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The Ftc And Ai Governance: A Regulatory Proposal, Michael Spiro 2020 Seattle University School of Law

The Ftc And Ai Governance: A Regulatory Proposal, Michael Spiro

Seattle Journal of Technology, Environmental & Innovation Law

No abstract provided.


Cybersecurity-Corporate Espionage, Amy J. Ramson 2020 CUNY Hostos Community College

Cybersecurity-Corporate Espionage, Amy J. Ramson

Open Educational Resources

The goals of this team activity in the area of criminal law, cybersecurity and cyber crime are to facilitate team work, critical thinking and presentation skills. Students will be grouped into two teams. As a team, they will analyze cases about corporate espionage committed by nation states and industry competitors through the questions presented in the activity. They will present their analysis to the class.


Masthead, 2020 University of California, Hastings College of the Law

Masthead

Hastings Communications and Entertainment Law Journal

No abstract provided.


Going “All In” After Murphy V. Ncaa: An Approach For California To Legalize Sports Gambling, Kailey J. Walsh 2020 University of California, Hastings College of the Law

Going “All In” After Murphy V. Ncaa: An Approach For California To Legalize Sports Gambling, Kailey J. Walsh

Hastings Communications and Entertainment Law Journal

When people think of sports gambling, they think of Las Vegas. Until recently, Nevada was the only state where one could legally place bets on sporting events. However, since the recent Supreme Court decision, Murphy v. NCAA, states are now in control when it comes to deciding whether or not to legalize sports gambling. As a result of the Murphy v. NCAA decision, some states have started to pass legislation to allow its citizens to legally place bets on certain sporting events. The driving force to legalize sports gambling stems from states’ desires to increase revenue through the taxation of ...


This Is No Laughing Matter: How Should Comedians Be Able To Protect Their Jokes?, Sarah Gamblin 2020 University of California, Hastings College of the Law

This Is No Laughing Matter: How Should Comedians Be Able To Protect Their Jokes?, Sarah Gamblin

Hastings Communications and Entertainment Law Journal

This note will discuss the current state of protection for jokes and comedy. As it is now, the only protection comics have is self-help, meaning comedians take punishing thefts into their own hands. This note will dive into the reasons why the current legislature and courts refuse to recognize jokes as copyrightable. Specifically, why many believe that jokes to not meet the qualifications of being an expression, as well as the fear that protecting jokes will lead to chilled speech.

Additionally, this note shall discuss the ways jokes could be protected under the current legal scheme, including trademark and state ...


Leveraging The Ilo For Human Rights And Workers’ Rights In International Sporting Events, Dantam Le 2020 University of California, Hastings College of the Law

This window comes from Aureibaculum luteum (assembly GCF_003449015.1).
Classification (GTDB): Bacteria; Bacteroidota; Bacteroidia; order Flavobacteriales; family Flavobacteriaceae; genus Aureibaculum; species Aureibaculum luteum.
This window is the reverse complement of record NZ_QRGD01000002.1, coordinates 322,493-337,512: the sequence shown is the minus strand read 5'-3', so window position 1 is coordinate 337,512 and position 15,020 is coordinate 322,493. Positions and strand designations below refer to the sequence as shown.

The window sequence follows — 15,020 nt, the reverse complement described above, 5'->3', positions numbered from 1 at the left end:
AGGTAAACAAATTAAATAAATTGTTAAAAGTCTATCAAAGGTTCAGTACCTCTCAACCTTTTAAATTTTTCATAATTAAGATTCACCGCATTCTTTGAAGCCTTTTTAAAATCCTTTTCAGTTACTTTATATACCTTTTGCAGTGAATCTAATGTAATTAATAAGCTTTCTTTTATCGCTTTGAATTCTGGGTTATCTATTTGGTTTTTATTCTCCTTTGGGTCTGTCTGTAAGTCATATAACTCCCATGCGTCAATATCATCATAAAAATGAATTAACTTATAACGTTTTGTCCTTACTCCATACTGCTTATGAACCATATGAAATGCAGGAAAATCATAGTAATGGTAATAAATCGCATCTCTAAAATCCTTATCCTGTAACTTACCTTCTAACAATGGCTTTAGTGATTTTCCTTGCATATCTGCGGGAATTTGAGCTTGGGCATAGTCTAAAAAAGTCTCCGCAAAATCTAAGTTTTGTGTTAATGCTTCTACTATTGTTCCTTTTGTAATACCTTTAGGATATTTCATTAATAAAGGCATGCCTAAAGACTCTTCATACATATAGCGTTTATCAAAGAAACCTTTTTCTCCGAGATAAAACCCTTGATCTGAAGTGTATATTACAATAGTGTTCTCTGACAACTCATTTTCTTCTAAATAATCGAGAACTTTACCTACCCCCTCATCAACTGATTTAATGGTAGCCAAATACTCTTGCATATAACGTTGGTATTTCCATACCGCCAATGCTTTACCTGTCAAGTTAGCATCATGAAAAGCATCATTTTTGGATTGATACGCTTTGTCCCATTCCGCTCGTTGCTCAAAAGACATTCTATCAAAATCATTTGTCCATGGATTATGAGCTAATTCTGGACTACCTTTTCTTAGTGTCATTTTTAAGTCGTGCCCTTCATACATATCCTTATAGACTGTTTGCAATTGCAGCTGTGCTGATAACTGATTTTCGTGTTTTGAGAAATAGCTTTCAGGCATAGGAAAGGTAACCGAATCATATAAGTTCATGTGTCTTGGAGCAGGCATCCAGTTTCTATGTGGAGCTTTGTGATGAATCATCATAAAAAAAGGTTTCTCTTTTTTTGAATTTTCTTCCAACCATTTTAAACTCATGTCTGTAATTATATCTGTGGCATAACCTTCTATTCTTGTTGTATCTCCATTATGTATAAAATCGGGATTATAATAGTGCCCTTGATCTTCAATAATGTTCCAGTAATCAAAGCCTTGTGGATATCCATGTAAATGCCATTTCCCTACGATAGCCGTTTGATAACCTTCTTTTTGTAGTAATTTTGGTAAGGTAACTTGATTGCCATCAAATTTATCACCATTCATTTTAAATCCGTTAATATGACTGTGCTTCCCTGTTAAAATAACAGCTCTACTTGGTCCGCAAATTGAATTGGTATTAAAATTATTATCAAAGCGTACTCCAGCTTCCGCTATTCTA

Leveraging The Ilo For Human Rights And Workers’ Rights In International Sporting Events, Dantam Le

Hastings Communications and Entertainment Law Journal

Sports majorly impact the world, and millions of fans from all over the globe rally together with pride to watch their countries compete on the world’s stage in international sporting events such as the Olympic Games and the World Cup. Studies suggest that mega sporting events help host cities gain an influx of resources from the central government relative to non-host cities in the same country, and that this may be particularly important in periods of economic recession and resource scarcity. Sports play a central role in quality education for all, and sports have been found to advance public ...


The Shield And The Sword: The Press Between The Public Interest And The Illegal Interception Of Private Communications, Andres Calderon 2020 University of California, Hastings College of the Law

The Shield And The Sword: The Press Between The Public Interest And The Illegal Interception Of Private Communications, Andres Calderon

Hastings Communications and Entertainment Law Journal

Journalism is not only under the attack of fake news and post-truth politics. Its main enemy comes from within. Malpractices of journalism such as the fabrication of sources and fake stories and illegal intrusion in people’s privacy are part of the equation that leads to people’s distrust in news organization.

This article addresses two very related topics that, nevertheless, have not been sufficiently studied as part of the same phenomenon: the reporter’s privilege to protect his sources’ identity and its connection with a journalist’s involvement in the illegal hacking or interception of private communications.

After reviewing ...


Measuring Trademark Dilution By Tarnishment, Suneal Bedi, David Reibstein 2020 Maurer School of Law - Indiana University, Indiana University

Measuring Trademark Dilution By Tarnishment, Suneal Bedi, David Reibstein

Indiana Law Journal

The law of trademark tarnishment—a type of trademark dilution—is in disarray. The

basic definition is deceptively simple. Trademark tarnishment occurs when a junior

mark harms the reputation of a substantially similar existing senior trademark by

associating itself with something perverse or deviant. However, it turns out that

Congress and the courts disagree over the prima facie evidence necessary to prove